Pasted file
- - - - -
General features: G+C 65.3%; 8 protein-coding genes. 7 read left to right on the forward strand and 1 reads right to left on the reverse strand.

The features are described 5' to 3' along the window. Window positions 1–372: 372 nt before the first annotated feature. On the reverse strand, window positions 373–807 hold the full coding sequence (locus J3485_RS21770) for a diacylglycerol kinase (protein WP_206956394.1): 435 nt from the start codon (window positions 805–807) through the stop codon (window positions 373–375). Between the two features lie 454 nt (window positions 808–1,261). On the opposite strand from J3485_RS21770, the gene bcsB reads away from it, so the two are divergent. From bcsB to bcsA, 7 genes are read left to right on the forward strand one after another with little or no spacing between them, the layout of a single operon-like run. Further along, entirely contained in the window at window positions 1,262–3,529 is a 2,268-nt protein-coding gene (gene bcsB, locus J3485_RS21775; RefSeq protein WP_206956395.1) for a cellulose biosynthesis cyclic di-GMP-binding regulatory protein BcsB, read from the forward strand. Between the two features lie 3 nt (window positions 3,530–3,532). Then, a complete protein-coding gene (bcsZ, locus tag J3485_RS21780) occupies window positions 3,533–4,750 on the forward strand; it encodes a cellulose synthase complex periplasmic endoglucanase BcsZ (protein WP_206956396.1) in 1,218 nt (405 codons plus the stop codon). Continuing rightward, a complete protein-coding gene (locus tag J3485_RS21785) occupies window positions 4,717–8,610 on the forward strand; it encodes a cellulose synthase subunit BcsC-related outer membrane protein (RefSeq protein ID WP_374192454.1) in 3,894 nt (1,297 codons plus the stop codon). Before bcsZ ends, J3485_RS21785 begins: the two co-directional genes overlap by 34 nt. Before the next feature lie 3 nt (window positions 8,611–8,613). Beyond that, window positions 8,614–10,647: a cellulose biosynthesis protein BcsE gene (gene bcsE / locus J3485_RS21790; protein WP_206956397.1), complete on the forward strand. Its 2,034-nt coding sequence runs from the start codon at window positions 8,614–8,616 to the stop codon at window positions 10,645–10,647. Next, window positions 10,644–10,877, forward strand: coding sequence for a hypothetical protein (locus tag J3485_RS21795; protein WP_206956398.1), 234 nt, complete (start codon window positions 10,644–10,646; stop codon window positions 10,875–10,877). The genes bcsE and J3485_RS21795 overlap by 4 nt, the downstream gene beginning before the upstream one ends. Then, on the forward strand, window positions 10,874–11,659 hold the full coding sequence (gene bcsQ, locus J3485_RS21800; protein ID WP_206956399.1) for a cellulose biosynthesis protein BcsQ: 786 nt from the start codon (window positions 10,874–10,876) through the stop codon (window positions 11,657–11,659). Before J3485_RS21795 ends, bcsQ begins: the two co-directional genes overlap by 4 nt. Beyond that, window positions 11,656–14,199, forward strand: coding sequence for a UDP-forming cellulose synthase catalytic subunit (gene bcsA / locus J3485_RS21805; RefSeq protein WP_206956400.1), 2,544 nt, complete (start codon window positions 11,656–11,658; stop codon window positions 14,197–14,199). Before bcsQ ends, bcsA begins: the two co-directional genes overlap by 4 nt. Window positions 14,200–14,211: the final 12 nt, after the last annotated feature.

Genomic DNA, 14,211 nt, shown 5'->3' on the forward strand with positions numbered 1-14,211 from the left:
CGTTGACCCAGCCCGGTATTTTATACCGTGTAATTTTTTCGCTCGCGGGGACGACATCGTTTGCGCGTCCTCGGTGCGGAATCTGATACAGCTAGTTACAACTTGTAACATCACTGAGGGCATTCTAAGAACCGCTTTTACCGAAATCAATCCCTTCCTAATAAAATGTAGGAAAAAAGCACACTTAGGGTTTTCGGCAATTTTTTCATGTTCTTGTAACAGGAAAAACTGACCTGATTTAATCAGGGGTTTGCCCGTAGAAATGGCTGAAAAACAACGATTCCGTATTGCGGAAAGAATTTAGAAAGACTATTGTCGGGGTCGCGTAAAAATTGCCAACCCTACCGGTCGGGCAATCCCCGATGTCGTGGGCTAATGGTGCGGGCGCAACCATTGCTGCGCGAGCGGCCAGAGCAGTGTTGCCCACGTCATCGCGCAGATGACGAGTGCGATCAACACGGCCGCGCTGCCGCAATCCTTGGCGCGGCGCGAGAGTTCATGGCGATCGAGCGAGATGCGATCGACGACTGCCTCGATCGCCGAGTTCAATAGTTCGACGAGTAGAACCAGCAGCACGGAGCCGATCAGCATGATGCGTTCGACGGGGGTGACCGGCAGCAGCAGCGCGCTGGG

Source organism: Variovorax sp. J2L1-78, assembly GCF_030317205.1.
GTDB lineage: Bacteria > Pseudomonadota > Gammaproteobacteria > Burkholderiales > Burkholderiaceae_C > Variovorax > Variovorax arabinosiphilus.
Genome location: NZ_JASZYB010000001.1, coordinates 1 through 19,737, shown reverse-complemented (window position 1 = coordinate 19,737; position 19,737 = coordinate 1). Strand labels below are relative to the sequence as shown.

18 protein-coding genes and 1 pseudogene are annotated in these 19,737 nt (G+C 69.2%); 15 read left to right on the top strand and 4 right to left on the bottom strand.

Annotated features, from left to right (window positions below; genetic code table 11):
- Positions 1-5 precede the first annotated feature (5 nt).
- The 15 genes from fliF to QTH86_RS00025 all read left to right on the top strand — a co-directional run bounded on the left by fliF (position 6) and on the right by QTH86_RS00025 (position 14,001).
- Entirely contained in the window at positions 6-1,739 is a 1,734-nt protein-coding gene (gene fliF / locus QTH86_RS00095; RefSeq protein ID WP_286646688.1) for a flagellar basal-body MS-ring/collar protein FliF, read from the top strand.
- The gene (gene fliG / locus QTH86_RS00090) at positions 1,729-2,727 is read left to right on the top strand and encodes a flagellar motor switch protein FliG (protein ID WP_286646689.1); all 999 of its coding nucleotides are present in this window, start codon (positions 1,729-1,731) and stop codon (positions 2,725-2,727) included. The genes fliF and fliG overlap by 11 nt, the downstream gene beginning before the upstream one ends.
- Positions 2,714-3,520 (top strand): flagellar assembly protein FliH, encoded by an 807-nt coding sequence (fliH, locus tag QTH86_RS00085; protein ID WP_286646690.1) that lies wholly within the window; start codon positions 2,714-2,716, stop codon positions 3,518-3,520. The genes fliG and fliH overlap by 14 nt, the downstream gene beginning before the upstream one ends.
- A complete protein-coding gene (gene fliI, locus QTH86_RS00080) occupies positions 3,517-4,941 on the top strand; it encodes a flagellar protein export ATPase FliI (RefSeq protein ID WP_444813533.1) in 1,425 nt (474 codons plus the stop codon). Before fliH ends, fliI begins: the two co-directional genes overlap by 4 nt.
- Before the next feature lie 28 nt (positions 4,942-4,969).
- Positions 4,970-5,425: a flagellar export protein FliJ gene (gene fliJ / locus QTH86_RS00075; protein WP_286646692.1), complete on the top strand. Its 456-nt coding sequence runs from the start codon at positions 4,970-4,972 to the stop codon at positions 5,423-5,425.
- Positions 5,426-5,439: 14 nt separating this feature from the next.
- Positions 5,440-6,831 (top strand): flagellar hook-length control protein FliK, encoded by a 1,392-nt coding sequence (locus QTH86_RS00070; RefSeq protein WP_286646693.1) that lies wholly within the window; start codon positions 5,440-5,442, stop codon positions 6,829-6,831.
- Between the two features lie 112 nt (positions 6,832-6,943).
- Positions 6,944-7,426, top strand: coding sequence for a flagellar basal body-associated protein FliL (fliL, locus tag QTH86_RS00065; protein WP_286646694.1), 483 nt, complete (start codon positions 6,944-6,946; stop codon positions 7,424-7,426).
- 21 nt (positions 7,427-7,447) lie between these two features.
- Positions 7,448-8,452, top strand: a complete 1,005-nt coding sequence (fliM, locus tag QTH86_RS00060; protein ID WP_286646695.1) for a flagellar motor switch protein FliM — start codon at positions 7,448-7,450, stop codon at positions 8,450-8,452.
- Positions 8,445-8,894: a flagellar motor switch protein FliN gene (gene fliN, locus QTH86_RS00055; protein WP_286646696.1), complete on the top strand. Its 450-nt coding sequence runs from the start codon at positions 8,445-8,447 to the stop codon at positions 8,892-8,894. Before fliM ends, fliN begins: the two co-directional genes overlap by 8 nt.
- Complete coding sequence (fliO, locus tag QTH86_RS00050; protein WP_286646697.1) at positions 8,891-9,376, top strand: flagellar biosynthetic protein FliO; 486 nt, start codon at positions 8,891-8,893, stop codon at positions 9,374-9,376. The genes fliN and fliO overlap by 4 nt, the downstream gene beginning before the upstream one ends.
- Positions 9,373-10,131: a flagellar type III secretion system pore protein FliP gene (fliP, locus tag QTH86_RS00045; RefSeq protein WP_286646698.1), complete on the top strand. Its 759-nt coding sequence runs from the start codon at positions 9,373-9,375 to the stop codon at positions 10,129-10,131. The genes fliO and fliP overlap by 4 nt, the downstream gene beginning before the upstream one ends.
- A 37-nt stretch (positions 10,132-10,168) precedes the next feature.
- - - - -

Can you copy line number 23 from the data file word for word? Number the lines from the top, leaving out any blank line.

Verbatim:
- Positions 7,448-8,452, top strand: a complete 1,005-nt coding sequence (fliM, locus tag QTH86_RS00060; protein ID WP_286646695.1) for a flagellar motor switch protein FliM — start codon at positions 7,448-7,450, stop codon at positions 8,450-8,452.